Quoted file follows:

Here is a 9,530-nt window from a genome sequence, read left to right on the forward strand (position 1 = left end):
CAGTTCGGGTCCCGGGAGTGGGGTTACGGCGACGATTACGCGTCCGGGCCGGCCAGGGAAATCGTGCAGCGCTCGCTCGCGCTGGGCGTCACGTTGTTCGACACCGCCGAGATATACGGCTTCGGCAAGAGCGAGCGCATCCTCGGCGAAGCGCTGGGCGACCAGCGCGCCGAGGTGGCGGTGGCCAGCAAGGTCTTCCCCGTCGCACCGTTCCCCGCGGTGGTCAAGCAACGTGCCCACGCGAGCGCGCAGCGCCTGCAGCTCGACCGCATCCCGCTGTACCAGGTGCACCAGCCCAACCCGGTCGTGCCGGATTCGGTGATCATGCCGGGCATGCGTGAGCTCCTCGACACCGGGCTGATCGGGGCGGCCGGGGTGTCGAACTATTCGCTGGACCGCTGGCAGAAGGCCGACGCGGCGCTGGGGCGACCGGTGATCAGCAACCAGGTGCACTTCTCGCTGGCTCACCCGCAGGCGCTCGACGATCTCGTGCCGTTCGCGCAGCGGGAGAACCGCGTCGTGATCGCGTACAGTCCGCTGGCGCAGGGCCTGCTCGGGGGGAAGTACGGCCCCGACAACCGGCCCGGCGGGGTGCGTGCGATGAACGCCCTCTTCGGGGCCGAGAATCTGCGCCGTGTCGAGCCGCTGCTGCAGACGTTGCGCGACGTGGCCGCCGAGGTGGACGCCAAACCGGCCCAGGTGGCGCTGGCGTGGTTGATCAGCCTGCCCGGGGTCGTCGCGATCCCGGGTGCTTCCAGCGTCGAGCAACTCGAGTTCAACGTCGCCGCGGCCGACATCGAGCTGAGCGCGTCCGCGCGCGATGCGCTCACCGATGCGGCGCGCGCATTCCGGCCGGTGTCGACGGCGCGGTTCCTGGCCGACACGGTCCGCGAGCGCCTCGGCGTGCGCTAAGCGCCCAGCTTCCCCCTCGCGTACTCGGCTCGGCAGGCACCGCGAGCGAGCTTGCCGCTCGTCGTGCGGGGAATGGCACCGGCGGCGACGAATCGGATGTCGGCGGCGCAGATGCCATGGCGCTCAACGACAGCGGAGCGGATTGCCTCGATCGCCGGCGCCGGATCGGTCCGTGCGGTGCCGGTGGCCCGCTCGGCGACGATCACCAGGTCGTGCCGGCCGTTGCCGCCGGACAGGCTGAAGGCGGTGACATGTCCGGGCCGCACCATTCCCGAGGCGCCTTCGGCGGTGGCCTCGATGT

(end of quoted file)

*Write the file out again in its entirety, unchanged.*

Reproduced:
Here is a 9,530-nt window from a genome sequence, read left to right on the forward strand (position 1 = left end):
CAGTTCGGGTCCCGGGAGTGGGGTTACGGCGACGATTACGCGTCCGGGCCGGCCAGGGAAATCGTGCAGCGCTCGCTCGCGCTGGGCGTCACGTTGTTCGACACCGCCGAGATATACGGCTTCGGCAAGAGCGAGCGCATCCTCGGCGAAGCGCTGGGCGACCAGCGCGCCGAGGTGGCGGTGGCCAGCAAGGTCTTCCCCGTCGCACCGTTCCCCGCGGTGGTCAAGCAACGTGCCCACGCGAGCGCGCAGCGCCTGCAGCTCGACCGCATCCCGCTGTACCAGGTGCACCAGCCCAACCCGGTCGTGCCGGATTCGGTGATCATGCCGGGCATGCGTGAGCTCCTCGACACCGGGCTGATCGGGGCGGCCGGGGTGTCGAACTATTCGCTGGACCGCTGGCAGAAGGCCGACGCGGCGCTGGGGCGACCGGTGATCAGCAACCAGGTGCACTTCTCGCTGGCTCACCCGCAGGCGCTCGACGATCTCGTGCCGTTCGCGCAGCGGGAGAACCGCGTCGTGATCGCGTACAGTCCGCTGGCGCAGGGCCTGCTCGGGGGGAAGTACGGCCCCGACAACCGGCCCGGCGGGGTGCGTGCGATGAACGCCCTCTTCGGGGCCGAGAATCTGCGCCGTGTCGAGCCGCTGCTGCAGACGTTGCGCGACGTGGCCGCCGAGGTGGACGCCAAACCGGCCCAGGTGGCGCTGGCGTGGTTGATCAGCCTGCCCGGGGTCGTCGCGATCCCGGGTGCTTCCAGCGTCGAGCAACTCGAGTTCAACGTCGCCGCGGCCGACATCGAGCTGAGCGCGTCCGCGCGCGATGCGCTCACCGATGCGGCGCGCGCATTCCGGCCGGTGTCGACGGCGCGGTTCCTGGCCGACACGGTCCGCGAGCGCCTCGGCGTGCGCTAAGCGCCCAGCTTCCCCCTCGCGTACTCGGCTCGGCAGGCACCGCGAGCGAGCTTGCCGCTCGTCGTGCGGGGAATGGCACCGGCGGCGACGAATCGGATGTCGGCGGCGCAGATGCCATGGCGCTCAACGACAGCGGAGCGGATTGCCTCGATCGCCGGCGCCGGATCGGTCCGTGCGGTGCCGGTGGCCCGCTCGGCGACGATCACCAGGTCGTGCCGGCCGTTGCCGCCGGACAGGCTGAAGGCGGTGACATGTCCGGGCCGCACCATTCCCGAGGCGCCTTCGGCGGTGGCCTCGATGT